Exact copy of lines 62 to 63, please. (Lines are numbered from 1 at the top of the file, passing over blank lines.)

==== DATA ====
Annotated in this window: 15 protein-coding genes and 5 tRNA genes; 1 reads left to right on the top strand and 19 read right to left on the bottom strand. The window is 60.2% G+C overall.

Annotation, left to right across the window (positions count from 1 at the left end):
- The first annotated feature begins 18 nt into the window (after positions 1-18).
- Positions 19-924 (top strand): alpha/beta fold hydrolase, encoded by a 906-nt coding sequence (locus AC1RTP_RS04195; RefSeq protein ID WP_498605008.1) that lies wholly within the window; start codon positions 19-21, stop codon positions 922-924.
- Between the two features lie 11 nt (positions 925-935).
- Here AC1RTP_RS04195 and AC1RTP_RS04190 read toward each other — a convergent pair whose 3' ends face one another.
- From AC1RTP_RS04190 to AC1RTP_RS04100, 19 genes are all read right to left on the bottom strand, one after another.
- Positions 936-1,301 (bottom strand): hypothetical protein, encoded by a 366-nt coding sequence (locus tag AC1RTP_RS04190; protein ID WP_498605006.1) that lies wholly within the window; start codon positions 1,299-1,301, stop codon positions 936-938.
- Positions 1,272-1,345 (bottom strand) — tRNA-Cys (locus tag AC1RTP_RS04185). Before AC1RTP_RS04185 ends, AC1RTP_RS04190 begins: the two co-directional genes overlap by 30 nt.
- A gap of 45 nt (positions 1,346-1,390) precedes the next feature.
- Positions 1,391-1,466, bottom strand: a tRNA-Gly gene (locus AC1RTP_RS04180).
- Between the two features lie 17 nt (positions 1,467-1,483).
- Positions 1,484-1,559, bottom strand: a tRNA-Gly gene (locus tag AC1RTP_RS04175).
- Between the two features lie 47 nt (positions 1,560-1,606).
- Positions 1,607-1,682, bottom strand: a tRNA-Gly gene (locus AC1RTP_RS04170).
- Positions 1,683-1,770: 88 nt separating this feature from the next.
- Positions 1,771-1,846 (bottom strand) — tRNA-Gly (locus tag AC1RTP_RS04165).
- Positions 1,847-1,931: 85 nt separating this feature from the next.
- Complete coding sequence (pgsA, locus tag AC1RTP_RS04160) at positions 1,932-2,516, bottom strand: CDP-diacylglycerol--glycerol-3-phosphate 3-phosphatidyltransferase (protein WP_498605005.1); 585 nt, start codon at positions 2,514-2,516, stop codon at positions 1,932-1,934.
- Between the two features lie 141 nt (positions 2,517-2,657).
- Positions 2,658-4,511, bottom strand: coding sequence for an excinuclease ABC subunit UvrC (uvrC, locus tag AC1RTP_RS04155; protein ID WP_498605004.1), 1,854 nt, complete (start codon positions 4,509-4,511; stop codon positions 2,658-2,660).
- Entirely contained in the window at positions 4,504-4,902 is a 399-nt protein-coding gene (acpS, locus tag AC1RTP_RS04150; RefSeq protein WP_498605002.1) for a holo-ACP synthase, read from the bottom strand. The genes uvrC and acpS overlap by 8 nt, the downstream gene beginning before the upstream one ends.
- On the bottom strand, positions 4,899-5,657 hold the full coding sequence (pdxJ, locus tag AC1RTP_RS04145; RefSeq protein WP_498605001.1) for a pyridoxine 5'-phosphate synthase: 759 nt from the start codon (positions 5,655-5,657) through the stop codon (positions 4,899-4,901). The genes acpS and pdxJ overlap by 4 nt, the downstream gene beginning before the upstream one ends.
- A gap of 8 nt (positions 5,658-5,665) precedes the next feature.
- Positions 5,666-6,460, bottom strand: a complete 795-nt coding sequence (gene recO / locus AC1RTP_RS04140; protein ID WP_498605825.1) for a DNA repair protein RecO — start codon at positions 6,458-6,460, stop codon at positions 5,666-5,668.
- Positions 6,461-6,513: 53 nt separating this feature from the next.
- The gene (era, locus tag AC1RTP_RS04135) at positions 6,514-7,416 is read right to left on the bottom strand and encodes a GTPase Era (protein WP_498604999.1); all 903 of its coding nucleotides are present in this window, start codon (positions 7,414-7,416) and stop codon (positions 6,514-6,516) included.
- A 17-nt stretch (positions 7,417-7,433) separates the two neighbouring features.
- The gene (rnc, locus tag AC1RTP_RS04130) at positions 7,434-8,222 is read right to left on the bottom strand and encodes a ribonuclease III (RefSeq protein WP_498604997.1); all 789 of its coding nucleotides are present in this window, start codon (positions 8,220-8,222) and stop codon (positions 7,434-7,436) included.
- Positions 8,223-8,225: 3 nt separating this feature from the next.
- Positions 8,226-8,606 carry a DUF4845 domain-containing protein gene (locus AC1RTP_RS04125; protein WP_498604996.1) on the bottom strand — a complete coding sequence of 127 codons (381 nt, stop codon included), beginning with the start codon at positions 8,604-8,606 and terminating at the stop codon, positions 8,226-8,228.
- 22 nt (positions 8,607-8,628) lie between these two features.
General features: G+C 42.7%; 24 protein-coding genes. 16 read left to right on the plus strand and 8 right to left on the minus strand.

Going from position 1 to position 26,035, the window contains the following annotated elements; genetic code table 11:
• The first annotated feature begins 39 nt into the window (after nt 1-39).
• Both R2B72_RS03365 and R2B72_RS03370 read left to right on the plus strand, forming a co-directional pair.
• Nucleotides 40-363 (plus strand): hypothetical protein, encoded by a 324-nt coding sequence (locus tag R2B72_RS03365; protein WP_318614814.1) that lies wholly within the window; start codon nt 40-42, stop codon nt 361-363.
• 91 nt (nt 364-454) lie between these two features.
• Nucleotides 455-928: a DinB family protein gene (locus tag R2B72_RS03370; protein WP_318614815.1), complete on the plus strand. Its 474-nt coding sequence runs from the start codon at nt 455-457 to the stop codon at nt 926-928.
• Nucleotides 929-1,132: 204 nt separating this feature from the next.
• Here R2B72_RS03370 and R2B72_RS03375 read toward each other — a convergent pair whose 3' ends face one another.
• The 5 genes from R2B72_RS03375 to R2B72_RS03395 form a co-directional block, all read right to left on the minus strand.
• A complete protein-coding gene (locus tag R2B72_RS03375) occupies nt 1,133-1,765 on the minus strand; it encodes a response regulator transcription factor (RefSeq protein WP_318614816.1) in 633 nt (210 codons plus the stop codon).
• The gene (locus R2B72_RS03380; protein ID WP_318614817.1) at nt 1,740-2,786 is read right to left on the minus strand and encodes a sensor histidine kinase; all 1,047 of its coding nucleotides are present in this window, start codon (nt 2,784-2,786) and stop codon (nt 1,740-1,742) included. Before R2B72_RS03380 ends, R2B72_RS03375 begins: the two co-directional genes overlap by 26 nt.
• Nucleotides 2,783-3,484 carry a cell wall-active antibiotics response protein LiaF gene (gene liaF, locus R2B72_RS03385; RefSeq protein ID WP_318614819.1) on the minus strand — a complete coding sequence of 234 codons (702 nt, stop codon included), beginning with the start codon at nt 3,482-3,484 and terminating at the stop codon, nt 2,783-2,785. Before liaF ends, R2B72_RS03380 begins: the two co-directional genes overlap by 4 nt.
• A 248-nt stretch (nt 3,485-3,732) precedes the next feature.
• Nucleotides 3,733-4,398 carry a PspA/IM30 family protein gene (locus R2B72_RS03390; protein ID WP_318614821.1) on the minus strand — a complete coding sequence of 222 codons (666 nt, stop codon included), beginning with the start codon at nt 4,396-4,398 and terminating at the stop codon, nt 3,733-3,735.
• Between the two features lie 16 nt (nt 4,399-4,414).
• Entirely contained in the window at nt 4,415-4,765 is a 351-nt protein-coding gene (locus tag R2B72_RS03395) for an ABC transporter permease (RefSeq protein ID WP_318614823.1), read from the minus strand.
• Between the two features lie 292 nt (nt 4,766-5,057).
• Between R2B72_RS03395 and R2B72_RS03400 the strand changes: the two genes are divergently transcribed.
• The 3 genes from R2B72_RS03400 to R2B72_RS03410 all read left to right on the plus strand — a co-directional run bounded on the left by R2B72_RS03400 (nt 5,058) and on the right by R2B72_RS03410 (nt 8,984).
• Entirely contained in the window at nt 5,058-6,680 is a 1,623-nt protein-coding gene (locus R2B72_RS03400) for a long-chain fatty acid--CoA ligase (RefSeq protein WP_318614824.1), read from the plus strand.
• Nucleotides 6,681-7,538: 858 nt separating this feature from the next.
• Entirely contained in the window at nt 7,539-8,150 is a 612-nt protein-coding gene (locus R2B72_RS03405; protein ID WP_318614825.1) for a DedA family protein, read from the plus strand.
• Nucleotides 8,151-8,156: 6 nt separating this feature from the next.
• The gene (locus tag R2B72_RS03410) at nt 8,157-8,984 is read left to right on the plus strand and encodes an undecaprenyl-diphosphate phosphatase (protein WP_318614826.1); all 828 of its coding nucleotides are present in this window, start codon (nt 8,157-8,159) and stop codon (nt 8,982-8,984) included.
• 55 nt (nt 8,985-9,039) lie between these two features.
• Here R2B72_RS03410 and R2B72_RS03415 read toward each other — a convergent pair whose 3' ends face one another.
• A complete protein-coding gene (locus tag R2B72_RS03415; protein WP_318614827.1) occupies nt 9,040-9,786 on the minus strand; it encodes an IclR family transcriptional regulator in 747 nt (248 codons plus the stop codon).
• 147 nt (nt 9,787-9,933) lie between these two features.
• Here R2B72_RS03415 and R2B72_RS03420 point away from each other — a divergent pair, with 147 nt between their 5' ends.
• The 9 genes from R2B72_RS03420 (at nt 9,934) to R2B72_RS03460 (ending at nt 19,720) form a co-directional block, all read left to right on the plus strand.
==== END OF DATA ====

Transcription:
• Here R2B72_RS03415 and R2B72_RS03420 point away from each other — a divergent pair, with 147 nt between their 5' ends.
• The 9 genes from R2B72_RS03420 (at nt 9,934) to R2B72_RS03460 (ending at nt 19,720) form a co-directional block, all read left to right on the plus strand.